Ade Daramy
Sierra Leoneans, by comparison, revel in recounting street names and the country even has a tradition of streets competing in football games against each other"
Ade Daramy

And yet everywhere you go and are asked to fill in a form, which happens a lot, there is a box marked "address".

After having negotiated this at several places, I went to open a bank account and joked with the account manager: "Why bother with asking people's addresses, if they live in unnumbered houses in unnamed streets?"

I certainly was not prepared for the answer, delivered with a casualness bordering just this side of nonchalance: "The box is big enough for you to draw where your house is, in relation to the nearest landmarks."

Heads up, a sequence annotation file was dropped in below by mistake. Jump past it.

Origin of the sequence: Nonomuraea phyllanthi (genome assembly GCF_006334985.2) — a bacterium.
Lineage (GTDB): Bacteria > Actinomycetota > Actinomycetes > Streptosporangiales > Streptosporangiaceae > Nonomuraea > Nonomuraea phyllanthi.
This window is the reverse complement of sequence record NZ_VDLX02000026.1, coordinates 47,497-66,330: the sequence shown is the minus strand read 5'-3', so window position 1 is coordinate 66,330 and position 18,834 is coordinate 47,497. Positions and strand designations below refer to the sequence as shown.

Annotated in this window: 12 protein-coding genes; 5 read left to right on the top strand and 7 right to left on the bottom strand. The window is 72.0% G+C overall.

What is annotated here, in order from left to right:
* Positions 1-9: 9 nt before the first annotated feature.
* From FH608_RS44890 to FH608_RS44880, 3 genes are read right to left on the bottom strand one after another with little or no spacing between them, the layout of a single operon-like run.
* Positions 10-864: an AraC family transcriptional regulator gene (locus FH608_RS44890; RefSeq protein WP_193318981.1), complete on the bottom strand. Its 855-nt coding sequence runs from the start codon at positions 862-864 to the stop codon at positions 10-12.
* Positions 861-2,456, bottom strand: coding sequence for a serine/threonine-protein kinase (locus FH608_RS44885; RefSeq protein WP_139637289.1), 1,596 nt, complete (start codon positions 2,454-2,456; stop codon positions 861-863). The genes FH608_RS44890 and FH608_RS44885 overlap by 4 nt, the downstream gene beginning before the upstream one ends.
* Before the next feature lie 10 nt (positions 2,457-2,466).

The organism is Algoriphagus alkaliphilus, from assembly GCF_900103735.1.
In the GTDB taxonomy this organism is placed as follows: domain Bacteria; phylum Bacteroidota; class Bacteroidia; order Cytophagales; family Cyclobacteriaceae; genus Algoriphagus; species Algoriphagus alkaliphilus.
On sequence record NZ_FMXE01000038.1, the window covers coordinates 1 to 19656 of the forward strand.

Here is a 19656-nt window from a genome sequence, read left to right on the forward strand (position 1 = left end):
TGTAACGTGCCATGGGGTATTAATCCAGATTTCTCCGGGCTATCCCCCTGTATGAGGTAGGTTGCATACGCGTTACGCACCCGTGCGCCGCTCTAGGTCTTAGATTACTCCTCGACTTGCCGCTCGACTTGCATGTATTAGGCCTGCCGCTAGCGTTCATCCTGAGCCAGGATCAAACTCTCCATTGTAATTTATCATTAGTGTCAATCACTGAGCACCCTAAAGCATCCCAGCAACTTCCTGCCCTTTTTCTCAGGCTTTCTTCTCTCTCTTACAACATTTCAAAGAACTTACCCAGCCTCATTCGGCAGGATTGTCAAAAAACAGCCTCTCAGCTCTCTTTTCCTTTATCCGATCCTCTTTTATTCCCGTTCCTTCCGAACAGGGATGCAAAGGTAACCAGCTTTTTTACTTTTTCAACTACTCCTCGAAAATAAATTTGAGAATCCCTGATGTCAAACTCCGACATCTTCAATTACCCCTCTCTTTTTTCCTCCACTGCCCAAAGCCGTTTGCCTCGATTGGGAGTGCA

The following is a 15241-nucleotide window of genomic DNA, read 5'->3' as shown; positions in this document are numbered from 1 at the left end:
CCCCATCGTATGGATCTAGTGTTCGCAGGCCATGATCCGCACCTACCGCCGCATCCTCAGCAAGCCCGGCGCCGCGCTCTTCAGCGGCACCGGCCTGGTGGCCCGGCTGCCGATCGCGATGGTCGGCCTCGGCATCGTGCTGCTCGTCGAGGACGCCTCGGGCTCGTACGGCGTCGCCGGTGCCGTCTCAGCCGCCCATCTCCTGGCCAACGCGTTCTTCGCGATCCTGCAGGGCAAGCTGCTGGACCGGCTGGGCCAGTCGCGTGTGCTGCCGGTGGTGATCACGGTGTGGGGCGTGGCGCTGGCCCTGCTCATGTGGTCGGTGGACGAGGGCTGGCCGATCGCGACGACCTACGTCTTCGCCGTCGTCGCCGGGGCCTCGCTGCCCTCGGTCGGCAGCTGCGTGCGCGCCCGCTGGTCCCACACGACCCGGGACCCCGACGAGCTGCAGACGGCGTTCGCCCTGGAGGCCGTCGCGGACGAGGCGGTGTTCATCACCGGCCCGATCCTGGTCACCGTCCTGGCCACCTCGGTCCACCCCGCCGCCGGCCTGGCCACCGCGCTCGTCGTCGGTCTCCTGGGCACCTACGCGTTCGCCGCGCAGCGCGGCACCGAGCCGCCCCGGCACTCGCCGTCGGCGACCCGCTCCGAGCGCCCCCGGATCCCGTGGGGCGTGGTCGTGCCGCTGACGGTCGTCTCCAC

Image caption,
People often have to draw their addresses on forms in The Gambia

So it was that I put my especially poor drawing skills to giving a vague representation of my abode in relation to the local petrol station and police station.

Though when I went back recently to the bank, the manager almost had the last laugh, saying the forms had been redesigned - no longer was there the big box to test one's drawing skills, but there is still an "address" box, followed by "nearest bus stop/landmark".

'I give up explaining'

As I recently walked along one of Gambia's long main thoroughfares - Kairaba Avenue, a name taken from the middle name of independence leader President Dawada Kairaba Jawara - I thought I'd make an enquiry in one of about 30 or so side streets that lead off it.